Tension remains on the Serbian-Kosovo border, which has been a tinderbox for decades.
The clashes - which left at least 30 soldiers from NATO's KFOR peacekeeping forces wounded yesterday - broke out when Serb protesters from northern Kosovo tried to storm the offices of three town halls in townships close to the Serbian border where they mayors of ethnic Albanian ethnicity (the majority in Kosovo) took office last week. The discontent stems from the fact that the majority of the inhabitants of these municipalities are Serbs and do not consider them their legitimate representatives. Security forces dispersed the protests - in which 52 demonstrators were injured - with tear gas.
The enemies declared for decades coexist after the self-proclamation of independence of Kosovo, a former Serbian province, in 2008. Its sovereignty is recognized today by a hundred countries around the world, among which Spain is not found due to its policy of non-intervention in independence conflicts. Peacekeeping in the region is carried out by KFOR, the NATO military force. However, tensions are recurring at the border. The last big crisis was due to car license plates: the Kosovar Prime Minister, Albin Kurti, decreed controls to guarantee compliance with the norm that obliges Serbs to carry Kosovar identity documents and license plates, which set the Kosovar Serb community on fire , which came to block the border crossings in the north.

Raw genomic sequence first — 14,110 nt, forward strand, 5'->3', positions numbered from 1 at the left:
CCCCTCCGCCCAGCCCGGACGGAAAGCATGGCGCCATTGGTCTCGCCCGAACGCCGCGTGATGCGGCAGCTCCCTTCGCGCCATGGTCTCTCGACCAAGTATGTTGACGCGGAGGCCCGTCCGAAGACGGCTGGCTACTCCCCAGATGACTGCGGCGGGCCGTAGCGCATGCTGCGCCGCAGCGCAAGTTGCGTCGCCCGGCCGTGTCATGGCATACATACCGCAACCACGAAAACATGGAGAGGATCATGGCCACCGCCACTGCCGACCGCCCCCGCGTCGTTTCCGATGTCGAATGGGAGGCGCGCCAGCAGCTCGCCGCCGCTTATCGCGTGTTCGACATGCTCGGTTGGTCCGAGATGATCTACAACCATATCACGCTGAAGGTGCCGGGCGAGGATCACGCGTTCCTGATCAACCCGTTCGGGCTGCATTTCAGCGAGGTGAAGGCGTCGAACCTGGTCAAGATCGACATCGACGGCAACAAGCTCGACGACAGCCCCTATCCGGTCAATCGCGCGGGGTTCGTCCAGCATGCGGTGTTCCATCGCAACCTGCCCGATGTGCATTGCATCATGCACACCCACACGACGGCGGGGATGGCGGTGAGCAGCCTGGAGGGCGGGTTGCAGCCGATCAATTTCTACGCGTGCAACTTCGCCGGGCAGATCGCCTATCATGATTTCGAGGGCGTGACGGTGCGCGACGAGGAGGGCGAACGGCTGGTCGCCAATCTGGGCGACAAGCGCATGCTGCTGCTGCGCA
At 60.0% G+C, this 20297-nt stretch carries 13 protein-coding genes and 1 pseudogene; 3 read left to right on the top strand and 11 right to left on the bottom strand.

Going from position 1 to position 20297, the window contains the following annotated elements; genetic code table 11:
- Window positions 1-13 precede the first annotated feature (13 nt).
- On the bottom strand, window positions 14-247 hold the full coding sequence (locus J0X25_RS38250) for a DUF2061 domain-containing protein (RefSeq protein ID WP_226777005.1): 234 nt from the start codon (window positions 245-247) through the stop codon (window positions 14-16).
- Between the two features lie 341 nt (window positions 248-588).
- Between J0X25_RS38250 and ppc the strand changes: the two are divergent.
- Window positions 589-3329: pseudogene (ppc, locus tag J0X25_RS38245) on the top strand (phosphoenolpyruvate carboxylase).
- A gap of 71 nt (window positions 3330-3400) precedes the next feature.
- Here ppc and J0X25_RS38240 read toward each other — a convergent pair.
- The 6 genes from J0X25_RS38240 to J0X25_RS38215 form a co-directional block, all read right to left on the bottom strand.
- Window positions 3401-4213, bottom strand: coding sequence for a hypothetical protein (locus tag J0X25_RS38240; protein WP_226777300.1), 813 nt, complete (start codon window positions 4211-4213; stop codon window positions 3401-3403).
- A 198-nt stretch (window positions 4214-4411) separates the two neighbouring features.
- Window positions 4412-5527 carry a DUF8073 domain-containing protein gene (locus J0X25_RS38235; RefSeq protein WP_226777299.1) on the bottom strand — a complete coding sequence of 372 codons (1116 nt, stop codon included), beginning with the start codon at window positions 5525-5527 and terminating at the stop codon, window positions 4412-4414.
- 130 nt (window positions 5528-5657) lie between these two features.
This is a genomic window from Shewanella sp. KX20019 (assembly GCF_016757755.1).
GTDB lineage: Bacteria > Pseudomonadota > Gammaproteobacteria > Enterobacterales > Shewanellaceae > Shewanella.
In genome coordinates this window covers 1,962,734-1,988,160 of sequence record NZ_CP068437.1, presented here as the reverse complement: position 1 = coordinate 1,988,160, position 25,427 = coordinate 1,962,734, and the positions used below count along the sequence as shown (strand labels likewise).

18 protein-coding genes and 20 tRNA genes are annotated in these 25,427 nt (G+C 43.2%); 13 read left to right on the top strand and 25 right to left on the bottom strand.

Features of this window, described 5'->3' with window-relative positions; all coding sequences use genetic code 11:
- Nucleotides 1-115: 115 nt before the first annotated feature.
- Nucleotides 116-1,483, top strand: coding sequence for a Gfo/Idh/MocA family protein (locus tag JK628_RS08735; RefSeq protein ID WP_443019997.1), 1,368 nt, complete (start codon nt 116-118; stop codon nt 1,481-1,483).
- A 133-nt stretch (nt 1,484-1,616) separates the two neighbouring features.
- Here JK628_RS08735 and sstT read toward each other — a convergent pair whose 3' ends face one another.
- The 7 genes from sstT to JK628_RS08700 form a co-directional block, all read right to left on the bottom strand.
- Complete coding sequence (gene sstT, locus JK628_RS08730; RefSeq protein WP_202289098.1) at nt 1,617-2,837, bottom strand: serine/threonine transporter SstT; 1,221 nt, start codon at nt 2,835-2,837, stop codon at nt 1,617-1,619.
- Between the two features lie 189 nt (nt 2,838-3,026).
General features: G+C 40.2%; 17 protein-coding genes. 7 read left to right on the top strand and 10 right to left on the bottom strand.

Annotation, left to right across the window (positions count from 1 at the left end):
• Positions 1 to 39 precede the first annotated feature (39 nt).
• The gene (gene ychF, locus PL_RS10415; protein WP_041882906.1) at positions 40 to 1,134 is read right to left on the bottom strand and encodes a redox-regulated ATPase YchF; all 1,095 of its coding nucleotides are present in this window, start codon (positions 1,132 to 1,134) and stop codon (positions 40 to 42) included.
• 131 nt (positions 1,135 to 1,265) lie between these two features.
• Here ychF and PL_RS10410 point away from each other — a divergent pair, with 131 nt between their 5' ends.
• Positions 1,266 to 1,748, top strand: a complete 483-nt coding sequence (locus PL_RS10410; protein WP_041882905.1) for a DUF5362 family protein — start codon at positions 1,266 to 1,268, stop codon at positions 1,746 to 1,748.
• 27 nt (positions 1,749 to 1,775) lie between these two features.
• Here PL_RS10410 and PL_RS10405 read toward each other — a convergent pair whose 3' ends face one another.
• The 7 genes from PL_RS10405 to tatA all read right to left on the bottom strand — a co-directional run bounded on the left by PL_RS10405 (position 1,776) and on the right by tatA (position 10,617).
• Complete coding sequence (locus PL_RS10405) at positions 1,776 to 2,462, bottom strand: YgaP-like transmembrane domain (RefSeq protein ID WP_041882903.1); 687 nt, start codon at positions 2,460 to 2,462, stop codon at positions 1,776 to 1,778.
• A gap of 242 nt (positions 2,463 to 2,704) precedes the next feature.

Around 10%, who are mostly concentrated in the north of Kosovo, compared to 90% Albanians who populate the rest of the territory. Belgrade accuses Pristina of not respecting the rights of this minority on its territory. "Unprovoked attacks against NATO units are unacceptable and KFOR will continue to carry out its mandate impartially," KFOR commander Angelo Michele Ristuccia said of yesterday's incidents.
The multinational forces deployed in Kosovo and led by NATO guarantee compliance with UN resolution 1244, which pacified the conflict after the 1999 war. In recent years, the number of troops has gone from 4,200 in 2016 to 3,700 in 2022.
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